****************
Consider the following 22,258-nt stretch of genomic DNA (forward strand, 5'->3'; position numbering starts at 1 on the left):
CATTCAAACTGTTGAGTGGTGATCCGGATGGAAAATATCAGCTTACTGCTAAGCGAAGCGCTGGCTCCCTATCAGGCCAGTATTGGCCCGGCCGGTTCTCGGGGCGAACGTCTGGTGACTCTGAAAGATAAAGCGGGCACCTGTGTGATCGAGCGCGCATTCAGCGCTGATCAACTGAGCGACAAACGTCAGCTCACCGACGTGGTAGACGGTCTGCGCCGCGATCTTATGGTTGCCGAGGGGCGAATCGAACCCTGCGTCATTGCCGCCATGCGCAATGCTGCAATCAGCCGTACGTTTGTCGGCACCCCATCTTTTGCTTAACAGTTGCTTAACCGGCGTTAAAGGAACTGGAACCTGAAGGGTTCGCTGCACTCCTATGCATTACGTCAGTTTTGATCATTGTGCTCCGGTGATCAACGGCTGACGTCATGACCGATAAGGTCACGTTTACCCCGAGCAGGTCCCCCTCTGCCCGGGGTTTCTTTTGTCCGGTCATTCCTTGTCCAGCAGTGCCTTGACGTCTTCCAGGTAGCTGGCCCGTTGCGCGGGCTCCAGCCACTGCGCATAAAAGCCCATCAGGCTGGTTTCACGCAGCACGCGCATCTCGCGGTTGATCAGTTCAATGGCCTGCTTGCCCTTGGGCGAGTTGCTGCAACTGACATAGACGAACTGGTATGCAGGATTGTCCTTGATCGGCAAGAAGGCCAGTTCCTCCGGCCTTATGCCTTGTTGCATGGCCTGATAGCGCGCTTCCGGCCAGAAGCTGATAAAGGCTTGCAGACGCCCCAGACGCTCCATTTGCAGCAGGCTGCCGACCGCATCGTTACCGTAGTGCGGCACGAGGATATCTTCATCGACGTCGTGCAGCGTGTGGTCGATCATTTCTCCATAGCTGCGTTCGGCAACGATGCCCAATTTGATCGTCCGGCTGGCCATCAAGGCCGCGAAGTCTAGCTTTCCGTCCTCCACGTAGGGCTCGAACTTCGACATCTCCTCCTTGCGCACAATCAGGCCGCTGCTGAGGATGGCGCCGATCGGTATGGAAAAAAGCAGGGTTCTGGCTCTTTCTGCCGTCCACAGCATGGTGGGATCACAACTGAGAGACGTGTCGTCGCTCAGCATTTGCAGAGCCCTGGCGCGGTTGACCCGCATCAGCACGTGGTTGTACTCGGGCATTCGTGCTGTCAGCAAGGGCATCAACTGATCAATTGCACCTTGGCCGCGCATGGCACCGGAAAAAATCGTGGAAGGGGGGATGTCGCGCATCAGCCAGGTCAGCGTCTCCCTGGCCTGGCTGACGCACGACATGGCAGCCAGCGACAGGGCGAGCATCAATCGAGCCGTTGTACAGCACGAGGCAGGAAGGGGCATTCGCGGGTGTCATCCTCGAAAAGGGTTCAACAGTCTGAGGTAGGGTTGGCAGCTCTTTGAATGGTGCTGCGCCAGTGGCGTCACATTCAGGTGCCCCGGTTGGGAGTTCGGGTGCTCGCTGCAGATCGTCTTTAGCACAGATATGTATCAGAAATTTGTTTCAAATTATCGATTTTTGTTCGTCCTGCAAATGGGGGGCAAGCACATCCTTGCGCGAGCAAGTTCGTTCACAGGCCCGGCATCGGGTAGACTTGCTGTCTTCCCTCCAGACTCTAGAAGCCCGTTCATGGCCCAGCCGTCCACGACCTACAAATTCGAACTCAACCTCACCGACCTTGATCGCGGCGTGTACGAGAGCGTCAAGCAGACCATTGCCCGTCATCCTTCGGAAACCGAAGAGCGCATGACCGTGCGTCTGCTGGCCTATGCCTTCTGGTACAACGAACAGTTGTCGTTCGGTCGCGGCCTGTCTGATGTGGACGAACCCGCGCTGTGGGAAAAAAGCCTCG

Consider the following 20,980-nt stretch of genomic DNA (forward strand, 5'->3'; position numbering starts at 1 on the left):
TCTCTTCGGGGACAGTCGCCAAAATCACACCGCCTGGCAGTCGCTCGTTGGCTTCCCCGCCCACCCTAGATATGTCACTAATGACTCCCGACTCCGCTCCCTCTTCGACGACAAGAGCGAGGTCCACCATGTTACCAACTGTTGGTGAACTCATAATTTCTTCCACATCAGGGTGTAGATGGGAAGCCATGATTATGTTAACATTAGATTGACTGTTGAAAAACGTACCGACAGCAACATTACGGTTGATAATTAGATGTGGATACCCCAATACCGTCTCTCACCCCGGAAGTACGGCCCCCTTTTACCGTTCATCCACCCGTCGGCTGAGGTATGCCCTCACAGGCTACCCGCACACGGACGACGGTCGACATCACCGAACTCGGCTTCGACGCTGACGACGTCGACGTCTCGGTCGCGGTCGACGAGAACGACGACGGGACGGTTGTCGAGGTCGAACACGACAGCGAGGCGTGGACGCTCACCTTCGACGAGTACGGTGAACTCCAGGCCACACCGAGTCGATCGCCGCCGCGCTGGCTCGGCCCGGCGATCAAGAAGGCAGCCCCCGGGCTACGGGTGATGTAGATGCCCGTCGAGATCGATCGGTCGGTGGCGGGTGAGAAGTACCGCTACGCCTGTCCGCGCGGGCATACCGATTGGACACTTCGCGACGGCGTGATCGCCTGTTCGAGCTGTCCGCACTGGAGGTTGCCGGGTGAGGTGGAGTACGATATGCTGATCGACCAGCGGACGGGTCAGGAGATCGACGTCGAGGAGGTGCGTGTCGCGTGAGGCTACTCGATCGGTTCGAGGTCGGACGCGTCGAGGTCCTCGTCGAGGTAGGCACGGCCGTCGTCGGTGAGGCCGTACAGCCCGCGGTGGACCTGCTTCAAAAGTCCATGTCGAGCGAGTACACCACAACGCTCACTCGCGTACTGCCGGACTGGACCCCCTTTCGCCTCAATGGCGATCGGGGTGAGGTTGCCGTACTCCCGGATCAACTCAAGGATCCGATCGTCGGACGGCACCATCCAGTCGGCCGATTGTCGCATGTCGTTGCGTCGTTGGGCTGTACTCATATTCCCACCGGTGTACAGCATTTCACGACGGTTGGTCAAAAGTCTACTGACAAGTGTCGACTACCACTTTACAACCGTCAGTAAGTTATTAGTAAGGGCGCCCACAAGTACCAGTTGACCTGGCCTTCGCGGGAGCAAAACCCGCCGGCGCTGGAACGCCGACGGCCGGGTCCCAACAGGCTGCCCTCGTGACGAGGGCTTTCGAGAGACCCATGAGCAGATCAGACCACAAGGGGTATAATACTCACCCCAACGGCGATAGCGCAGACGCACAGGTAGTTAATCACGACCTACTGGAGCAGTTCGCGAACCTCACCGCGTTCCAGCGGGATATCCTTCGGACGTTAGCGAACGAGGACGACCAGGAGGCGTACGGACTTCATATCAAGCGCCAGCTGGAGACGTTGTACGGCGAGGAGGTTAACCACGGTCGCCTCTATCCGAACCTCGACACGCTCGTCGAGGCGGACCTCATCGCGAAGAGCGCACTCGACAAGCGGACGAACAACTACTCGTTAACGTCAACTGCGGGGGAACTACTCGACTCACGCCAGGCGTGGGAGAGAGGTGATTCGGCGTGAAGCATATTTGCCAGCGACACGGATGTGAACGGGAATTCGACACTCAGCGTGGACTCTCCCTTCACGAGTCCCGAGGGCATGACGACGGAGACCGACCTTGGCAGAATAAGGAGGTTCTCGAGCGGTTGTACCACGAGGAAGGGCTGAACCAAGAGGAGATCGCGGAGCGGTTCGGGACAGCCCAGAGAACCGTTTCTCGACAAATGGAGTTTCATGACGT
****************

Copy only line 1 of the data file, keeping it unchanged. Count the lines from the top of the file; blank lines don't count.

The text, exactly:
Consider the following 22,258-nt stretch of genomic DNA (forward strand, 5'->3'; position numbering starts at 1 on the left):